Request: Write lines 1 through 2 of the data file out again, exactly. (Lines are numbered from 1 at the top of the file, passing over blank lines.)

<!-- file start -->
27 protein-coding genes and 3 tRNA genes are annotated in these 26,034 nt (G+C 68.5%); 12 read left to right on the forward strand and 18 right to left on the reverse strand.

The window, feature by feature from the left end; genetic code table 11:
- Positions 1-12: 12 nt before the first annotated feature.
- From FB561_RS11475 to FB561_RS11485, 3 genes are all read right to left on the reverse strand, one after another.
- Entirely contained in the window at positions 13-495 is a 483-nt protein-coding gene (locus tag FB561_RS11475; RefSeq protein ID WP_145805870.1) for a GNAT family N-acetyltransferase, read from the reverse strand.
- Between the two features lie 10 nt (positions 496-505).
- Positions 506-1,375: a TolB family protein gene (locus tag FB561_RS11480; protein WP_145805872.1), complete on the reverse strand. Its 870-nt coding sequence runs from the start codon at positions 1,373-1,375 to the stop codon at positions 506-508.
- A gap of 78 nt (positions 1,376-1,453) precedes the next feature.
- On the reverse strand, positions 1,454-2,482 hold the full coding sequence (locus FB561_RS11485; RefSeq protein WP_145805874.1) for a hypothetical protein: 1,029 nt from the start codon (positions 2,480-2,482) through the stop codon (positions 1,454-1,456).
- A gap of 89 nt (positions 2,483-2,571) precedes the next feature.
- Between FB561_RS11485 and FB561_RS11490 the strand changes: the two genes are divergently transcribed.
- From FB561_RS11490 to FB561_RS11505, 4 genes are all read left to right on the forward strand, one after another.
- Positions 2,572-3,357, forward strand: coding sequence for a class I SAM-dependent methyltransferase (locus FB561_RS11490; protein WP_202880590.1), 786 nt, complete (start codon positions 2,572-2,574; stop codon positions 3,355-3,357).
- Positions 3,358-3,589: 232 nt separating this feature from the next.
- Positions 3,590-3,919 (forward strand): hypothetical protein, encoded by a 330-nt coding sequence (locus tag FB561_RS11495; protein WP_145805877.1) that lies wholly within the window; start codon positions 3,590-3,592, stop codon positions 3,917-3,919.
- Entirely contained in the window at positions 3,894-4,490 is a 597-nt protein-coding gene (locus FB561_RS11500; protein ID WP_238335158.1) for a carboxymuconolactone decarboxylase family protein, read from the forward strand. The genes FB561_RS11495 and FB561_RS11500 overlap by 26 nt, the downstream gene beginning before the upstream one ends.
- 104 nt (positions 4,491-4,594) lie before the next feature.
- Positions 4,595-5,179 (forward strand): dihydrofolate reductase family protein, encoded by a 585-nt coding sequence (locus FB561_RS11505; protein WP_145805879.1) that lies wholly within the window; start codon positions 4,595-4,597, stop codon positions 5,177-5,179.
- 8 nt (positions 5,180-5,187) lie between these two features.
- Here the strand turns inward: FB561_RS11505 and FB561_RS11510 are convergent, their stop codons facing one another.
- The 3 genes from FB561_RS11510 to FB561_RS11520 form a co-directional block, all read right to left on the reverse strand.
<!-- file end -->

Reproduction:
27 protein-coding genes and 3 tRNA genes are annotated in these 26,034 nt (G+C 68.5%); 12 read left to right on the forward strand and 18 right to left on the reverse strand.

The window, feature by feature from the left end; genetic code table 11: